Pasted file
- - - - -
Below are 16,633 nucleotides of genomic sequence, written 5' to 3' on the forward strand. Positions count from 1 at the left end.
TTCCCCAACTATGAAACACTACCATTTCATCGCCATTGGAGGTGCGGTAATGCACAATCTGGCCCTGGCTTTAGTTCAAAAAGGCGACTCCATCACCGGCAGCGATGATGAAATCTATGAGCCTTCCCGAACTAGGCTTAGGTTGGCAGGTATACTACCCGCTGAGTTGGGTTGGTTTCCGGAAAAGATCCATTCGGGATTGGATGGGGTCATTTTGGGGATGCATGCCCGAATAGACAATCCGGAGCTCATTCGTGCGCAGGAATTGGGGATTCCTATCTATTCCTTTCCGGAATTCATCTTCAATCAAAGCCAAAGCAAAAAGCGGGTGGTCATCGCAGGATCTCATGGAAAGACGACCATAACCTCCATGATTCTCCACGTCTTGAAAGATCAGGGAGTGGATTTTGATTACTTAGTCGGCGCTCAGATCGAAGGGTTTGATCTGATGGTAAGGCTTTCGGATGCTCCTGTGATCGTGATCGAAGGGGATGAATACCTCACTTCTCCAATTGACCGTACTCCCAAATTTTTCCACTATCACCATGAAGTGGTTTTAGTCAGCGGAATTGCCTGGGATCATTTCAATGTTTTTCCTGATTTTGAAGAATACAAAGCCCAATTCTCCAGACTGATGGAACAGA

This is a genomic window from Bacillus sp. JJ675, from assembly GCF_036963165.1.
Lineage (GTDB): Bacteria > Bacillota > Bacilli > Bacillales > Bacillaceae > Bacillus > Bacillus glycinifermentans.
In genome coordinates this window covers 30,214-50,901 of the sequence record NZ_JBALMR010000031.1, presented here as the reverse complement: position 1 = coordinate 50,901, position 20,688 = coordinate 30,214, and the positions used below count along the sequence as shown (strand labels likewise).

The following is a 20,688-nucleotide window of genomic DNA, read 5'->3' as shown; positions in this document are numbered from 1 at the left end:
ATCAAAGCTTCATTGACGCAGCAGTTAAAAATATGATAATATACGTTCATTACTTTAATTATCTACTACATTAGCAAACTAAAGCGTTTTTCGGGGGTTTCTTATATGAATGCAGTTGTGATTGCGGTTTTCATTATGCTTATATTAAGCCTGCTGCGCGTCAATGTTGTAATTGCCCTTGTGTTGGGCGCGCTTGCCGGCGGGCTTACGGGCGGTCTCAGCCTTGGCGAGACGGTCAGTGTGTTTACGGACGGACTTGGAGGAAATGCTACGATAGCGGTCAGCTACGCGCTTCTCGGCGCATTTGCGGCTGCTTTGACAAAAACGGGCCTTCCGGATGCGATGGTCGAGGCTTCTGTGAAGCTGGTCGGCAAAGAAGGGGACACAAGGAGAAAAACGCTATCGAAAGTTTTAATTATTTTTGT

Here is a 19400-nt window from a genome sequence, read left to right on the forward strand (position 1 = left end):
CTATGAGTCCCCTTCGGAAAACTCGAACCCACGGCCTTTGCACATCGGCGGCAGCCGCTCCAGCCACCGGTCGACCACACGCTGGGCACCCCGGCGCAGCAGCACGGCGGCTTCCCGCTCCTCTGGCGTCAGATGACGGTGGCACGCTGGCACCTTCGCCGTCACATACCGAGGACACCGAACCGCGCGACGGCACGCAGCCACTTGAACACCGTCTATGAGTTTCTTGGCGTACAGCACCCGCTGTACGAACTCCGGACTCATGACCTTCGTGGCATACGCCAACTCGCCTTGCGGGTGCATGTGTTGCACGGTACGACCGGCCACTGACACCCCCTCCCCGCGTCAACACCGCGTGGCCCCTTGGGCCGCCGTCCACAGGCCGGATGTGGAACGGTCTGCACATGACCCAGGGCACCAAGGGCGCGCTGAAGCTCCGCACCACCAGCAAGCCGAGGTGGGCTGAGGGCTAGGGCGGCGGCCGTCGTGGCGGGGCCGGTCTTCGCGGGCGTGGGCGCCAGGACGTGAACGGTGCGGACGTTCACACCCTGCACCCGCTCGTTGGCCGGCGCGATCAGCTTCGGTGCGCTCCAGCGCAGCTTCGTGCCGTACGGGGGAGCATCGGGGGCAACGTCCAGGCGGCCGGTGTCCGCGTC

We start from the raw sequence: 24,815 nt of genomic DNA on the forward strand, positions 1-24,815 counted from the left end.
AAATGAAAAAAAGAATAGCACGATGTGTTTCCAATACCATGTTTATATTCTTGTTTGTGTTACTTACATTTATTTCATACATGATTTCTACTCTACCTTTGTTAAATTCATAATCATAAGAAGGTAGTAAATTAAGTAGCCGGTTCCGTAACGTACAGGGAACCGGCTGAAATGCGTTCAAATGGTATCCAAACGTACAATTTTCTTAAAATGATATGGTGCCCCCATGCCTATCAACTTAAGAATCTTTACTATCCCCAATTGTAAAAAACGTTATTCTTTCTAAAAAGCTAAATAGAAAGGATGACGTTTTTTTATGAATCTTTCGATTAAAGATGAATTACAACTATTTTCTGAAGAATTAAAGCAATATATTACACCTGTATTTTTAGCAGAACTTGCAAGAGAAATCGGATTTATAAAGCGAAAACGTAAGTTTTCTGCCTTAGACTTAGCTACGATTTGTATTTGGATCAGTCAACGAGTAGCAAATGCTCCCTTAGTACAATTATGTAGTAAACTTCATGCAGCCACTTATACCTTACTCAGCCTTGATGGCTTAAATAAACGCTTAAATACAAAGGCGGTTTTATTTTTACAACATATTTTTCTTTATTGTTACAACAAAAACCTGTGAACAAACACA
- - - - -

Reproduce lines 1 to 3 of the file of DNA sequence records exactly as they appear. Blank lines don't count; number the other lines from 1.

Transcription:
Below are 16,633 nucleotides of genomic sequence, written 5' to 3' on the forward strand. Positions count from 1 at the left end.
TTCCCCAACTATGAAACACTACCATTTCATCGCCATTGGAGGTGCGGTAATGCACAATCTGGCCCTGGCTTTAGTTCAAAAAGGCGACTCCATCACCGGCAGCGATGATGAAATCTATGAGCCTTCCCGAACTAGGCTTAGGTTGGCAGGTATACTACCCGCTGAGTTGGGTTGGTTTCCGGAAAAGATCCATTCGGGATTGGATGGGGTCATTTTGGGGATGCATGCCCGAATAGACAATCCGGAGCTCATTCGTGCGCAGGAATTGGGGATTCCTATCTATTCCTTTCCGGAATTCATCTTCAATCAAAGCCAAAGCAAAAAGCGGGTGGTCATCGCAGGATCTCATGGAAAGACGACCATAACCTCCATGATTCTCCACGTCTTGAAAGATCAGGGAGTGGATTTTGATTACTTAGTCGGCGCTCAGATCGAAGGGTTTGATCTGATGGTAAGGCTTTCGGATGCTCCTGTGATCGTGATCGAAGGGGATGAATACCTCACTTCTCCAATTGACCGTACTCCCAAATTTTTCCACTATCACCATGAAGTGGTTTTAGTCAGCGGAATTGCCTGGGATCATTTCAATGTTTTTCCTGATTTTGAAGAATACAAAGCCCAATTCTCCAGACTGATGGAACAGA

This is a genomic window from Bacillus sp. JJ675, from assembly GCF_036963165.1.